“The Form of a thing is the thing itself, and the thing differs from the Form no other wise than as the apparent differs from the real, or the external, or the thing in reference to humankind from the thing in reference to the universe.” Therefore, people must set up procedures that will enable them to distinguish the true Form from the apparent Form. These procedures are employed in the setting up of Tables and Arrangements of Instances. These are obtained by the collection of particulars discovered in nature. “We are not to imagine or suppose, but to discover, what nature does or may be made to do.” However, since nature is so various and diffuse, it tends to distract and confuse people as it presents itself. Consequently, the particulars must be arranged and organized so that understanding may be able to deal with them. These tables and arrangements enable people to use induction and to educe axioms from experience.
The three kinds of such tables are Tables of Essence and Presence, a Table of Deviation, and Tables of Degrees or Comparisons. Tables of Essence and Presence consist of collections of all known instances of a given nature, exhibiting themselves in unlike substances. As an example, Bacon gives a long list of instances of heat—in the sun, in meteors, in flame, in boiling liquids. A second kind of collection is a Table of Deviation, or of Absence in Proximity. These instances are cases where heat is absent—for example, in moonlight, light from the stars, and air on mountaintops. Finally, there are Tables of Degrees or Tables of Comparisons. These involve noting the increase or decrease of heat in the same substance or its varying amount in different subjects. For example, different substances produce different intensities of heat when burned; substances once hot, such as lime, ashes, and soot, retain their former heat for some time; dead flesh, in contrast to living flesh, becomes cold. These three tables are devices by which people assure themselves that where the nature is present, the Form will be present; where the nature is absent, the Form will be absent; and where the nature varies quantitatively, the Form will vary quantitatively.
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The next step is to apply the inductive process to data arranged in tables. If people follow their natural inclination and proceed simply on the basis of affirmative cases, the results will be fancies, guesses, and ill-defined notions, and the axioms must be corrected every day. God and the angels may have the capacity to extract Forms solely from affirmative cases; but humankind must proceed by affirmation, negation, and variation. What is obtained by this process, however, is only the Commencement of Interpretation, or the first vintage. Bacon presumably means by this what present-day scientists would call a hypothesis, that is, a tentative interpretation that is employed as a guide to the selection of further instances (such as Prerogative Instances, which he discusses in great detail). On the basis of the hypothesis we then proceed either to collect the instances by controlled observation or to produce them by experimentation.
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Anderson, Fulton H. Francis Bacon: His Career and His Thought. Los Angeles: University of Southern California Press, 1962. Discusses the public life of Francis Bacon. Based on a series of lectures, the book links Bacon’s philosophy to his politics. Attempts to relate Bacon’s philosophy to twentieth century problems are not entirely successful.
Bowen, Catherine Drinker. Francis Bacon: The Temper of a Man. Boston: Little, Brown, 1963. A very readable and interesting biography that brings Bacon to life but is still historically accurate. The author’s favorable treatment forgives Bacon for all of his faults except his coldness toward women.
Church, R. W. Bacon. London, 1881. A nineteenth century biography that has stayed amazingly fresh over the years. The author’s readable, precise style provides an enjoyable encounter with Bacon. Emphasizes Bacon’s personality.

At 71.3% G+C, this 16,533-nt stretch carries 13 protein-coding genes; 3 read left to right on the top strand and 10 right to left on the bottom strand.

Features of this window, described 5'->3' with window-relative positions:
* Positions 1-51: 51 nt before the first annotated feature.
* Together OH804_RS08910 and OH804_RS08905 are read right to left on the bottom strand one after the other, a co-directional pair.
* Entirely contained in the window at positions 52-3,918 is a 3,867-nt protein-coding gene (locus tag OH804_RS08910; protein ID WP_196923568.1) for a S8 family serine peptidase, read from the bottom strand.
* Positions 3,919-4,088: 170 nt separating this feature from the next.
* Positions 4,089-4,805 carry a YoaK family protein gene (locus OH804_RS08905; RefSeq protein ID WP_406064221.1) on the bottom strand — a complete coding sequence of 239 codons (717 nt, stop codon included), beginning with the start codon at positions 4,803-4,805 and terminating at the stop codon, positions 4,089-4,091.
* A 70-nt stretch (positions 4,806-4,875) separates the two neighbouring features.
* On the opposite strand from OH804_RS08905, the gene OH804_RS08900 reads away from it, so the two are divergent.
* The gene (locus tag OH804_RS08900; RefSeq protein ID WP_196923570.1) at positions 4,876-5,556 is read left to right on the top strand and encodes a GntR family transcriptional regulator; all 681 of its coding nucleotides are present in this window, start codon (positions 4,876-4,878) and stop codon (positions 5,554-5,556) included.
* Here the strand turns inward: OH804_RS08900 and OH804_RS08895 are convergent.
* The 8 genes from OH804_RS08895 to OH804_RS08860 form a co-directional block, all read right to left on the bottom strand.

Farrington, Benjamin. The Philosophy of Francis Bacon. Liverpool, England: Liverpool University Press, 1964. A valuable discussion of Bacon’s philosophical concepts. The author includes good translations of Bacon’s minor Latin writings; making them available to a broader audience.
Jardine, Lisa. Francis Bacon: Discovery and the Art of Discourse. Cambridge, England: Cambridge University Press, 1974. Begins with a discussion of the dialectical methods of sixteenth century Europe. Discusses Bacon’s theory of knowledge, which Bacon referred to as logic. Analyzes Bacon’s major writings and gives clear evaluations of them. Author includes a good bibliography; divided into time periods.
Sessions, William A. Francis Bacon Revisited. New York: Twayne, 1996. This book by a leading Bacon scholar begins with an excellent biographical sketch and a chronology of Bacon’s life, including the rise and fall of his political career. Integrates his major writings with the events of his life. Last chapter emphasizes Bacon’s utopian work, New Atlantis. Bibliography of primary and secondary sources.
Stephens, James. Francis Bacon and the Style of Science. Chicago: University of Chicago Press, 1975. Emphasizes Bacon’s concern about the communication of knowledge, specifically the need for a philosophy of communication. Includes Bacon’s attempt to use science in this philosophy. Discusses Bacon’s psychology of discovery, his plan to exploit human passions and imagination, and his doctrine of literate experience (uniting philosophy and rhetoric). Examines Bacon’s approval of fable-making as a way to pass knowledge on to future generations.
Wallace, Anthony F. C. The Social Context of Innovation: Bureaucrats, Families, and Heroes in the Early Industrial Revolution, as Foreseen in Bacon’s New Atlantis. Princeton, N.J.: Princeton University Press, 1982. An interesting discussion of how Bacon’s ideas in New Atlantis paved the way for many of the inventions of the Industrial Revolution. Includes twenty-five illustrations of those inventions and how Bacon’s political positions helped promote them.
White, Howard B. Peace Among the Willows: The Political Philosophy of Francis Bacon. The Hague, Netherlands: Martinus Nijhoff, 1968. Title based on an actual event when Bacon prayed among a grove of willow trees for peace in the world. Author discusses how others have shared that dream, with the same disappointments. Includes Bacon’s hope that science would be used to improve conditions in the world.